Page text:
• With increased recognition of interconnections in differing fields of knowledge, how are systems and ecology theories perceived in light of learning tasks?

For myself, I like these questions as well perhaps more than the conclusions Siemens arrives at. I particularly resonate with his question about “performance in the absence of complete understanding” and his last question about the role and importance of “systems and ecological theory” in speculating on learning – both of these issues are recurrent in my self-reflection on my role as a leader in a library.

Article Review 1, Bob Heath, Online Pedagogy ED 655

Original post site.

Abrahmov, S. L., & Ronen, M. (2008). Double blending: online theory with on-campus practice in photography instruction. Innovations in Education and Teaching International, 45(1), 3-14. doi: 10.1080/14703290701757385

The authors through using the online presentation to augment their classroom performance were able to add learning objectives that previously were too much for the classroom (Abrahmov & Ronen, 2008). These additions were aimed at the goal teaching basic photography and visual literacy: “Our major challenge was to promote the awareness of the connotative level of meaning, and its relation to the factual aspects, in order to foster the understanding and creation of photographs that express additional levels of meanings” (Abrahmov & Ronen, 2008). The authors describe six online exercises that they created to facilitate students learning visual literacy. This section of the paper is extensive and detailed. The authors also describe their evaluation of the augmented class.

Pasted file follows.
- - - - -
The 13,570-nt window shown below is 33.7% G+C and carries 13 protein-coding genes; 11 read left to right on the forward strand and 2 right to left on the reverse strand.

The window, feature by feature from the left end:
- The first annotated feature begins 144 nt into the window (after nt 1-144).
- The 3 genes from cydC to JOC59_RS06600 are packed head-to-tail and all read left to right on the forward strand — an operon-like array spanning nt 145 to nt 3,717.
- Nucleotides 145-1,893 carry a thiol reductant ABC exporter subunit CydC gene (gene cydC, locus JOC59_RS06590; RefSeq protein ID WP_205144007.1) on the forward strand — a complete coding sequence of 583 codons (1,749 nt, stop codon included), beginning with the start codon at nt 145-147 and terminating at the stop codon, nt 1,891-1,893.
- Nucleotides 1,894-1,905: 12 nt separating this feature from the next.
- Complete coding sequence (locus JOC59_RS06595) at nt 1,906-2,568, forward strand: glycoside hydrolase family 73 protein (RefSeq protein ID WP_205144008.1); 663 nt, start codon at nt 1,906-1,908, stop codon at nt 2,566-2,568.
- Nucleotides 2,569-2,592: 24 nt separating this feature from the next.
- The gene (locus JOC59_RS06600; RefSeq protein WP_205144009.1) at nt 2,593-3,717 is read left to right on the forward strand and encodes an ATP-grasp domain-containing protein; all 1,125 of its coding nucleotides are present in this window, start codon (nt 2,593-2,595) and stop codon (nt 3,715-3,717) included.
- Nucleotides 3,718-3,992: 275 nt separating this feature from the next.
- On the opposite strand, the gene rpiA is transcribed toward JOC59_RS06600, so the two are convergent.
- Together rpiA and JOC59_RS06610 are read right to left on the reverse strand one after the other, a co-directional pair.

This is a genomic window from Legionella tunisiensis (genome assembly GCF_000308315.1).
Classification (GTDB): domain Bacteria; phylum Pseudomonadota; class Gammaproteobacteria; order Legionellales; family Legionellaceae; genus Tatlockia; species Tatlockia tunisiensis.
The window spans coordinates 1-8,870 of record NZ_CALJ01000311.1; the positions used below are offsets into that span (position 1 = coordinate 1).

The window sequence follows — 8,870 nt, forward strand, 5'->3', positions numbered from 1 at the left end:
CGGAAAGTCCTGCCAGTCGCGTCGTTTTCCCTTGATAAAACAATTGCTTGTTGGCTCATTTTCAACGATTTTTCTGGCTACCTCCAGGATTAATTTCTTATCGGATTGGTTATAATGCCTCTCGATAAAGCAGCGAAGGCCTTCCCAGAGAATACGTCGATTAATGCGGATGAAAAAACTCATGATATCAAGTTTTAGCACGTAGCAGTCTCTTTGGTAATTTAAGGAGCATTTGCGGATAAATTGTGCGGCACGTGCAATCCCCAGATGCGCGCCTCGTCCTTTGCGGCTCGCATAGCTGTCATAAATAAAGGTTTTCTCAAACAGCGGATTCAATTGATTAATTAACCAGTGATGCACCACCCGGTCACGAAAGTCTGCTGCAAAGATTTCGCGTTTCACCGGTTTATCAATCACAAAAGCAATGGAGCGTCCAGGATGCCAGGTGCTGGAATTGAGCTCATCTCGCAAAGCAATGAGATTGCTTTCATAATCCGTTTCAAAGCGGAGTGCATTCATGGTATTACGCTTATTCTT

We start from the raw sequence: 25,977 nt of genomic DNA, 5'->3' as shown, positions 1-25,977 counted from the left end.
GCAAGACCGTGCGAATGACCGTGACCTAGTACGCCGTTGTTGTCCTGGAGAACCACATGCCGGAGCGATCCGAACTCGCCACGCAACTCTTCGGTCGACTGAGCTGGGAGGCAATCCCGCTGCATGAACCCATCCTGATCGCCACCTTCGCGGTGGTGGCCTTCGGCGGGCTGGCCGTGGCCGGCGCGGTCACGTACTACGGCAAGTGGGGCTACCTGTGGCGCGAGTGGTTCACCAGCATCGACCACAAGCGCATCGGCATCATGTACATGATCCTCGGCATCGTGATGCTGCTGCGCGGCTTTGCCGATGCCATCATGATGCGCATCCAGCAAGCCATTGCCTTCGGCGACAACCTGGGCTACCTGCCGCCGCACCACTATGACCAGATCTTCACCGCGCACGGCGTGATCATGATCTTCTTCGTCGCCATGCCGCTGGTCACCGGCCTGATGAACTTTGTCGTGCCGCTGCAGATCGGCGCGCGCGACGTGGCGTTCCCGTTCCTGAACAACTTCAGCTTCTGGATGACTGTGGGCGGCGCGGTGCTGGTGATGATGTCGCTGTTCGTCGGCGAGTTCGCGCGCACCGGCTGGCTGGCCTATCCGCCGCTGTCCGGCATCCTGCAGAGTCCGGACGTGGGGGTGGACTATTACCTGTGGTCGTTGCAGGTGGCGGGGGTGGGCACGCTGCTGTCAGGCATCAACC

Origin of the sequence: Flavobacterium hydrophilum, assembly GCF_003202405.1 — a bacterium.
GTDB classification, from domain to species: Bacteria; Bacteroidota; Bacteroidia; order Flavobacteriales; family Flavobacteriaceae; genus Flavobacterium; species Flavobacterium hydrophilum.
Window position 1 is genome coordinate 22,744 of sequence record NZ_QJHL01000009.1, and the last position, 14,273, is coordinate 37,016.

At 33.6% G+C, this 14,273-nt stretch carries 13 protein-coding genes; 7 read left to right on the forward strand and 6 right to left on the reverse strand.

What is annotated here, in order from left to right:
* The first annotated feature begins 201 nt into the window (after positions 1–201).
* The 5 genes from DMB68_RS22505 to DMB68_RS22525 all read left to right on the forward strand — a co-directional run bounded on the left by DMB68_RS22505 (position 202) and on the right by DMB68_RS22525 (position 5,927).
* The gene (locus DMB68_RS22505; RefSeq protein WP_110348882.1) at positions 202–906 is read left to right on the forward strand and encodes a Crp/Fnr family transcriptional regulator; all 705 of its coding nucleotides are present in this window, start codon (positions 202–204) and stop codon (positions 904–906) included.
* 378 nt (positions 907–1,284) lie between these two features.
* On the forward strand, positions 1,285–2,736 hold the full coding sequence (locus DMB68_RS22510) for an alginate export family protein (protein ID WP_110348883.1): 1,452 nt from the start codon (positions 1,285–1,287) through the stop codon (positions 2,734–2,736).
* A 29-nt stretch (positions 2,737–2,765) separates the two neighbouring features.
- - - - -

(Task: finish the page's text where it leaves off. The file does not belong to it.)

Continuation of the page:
This evaluation study was based on the analysis of the data extracted from the following sources:

  • Students’ online activity and their performance in the theoretical tasks (content analysis).
  • Students’ performance in the practical final project.
  • The peer evaluation records of the final project (content analysis).
  • Students’ reflections as expressed in a questionnaire administered at the end of the course.
  • Interviews with a sample of students from each class.(Abrahmov & Ronen, 2008)

The content analysis focused on the student’s use of six professional terms. The analysis showed the adoption and use of these terms over the course. The peer evaluation was likewise subject to content analysis. Here the authors were looking for students to seek and identify the second level of connotative meaning in the images submitted for peer review. Sixty percent of the students did this. “All students reported that the study of theoretical aspects of ‘reading photographs’ had contributed to the development of their practical skills, while most (70%) stated that it had a significant impact on the photographs they have produced”(Abrahmov & Ronen, 2008). The authors seem pleased with their results and even recommend that this model may have relevance for other “similar instructional challenges.”

I selected this article for review precisely because it combined the technical skills of making something and the intellectual skills of interpretation and appreciation of the object. I suppose this course has elements of a flipped class. However, even that is stood on its head because the online instruction is about peer interaction and about keeping the conversation going outside of the classroom extending the learning outward into real life. I likewise chose the article because it was about more learning; more content added to the course, rather than more courses added to the curriculum or worse how a course could be dumbed-down because “Young people these days…”. I selected it as well because of the higher-level learning accomplished in the tension between the how and why of the inquiry.

I will now examine more closely two of the six assignments as the authors identified them as particularly effective. The second assignment was conceptually central and pivotal, and students themselves acknowledged this. In the first, the notion of “focal point” was developed and explored in this way:

  • Implementation format: open submission as a file attached to a message in a designated discussion group board.
  • Scaffolding: explanation and examples of the concept of ‘focal points’ was hyperlinked to the task page, as well as the opportunity to view peer examples.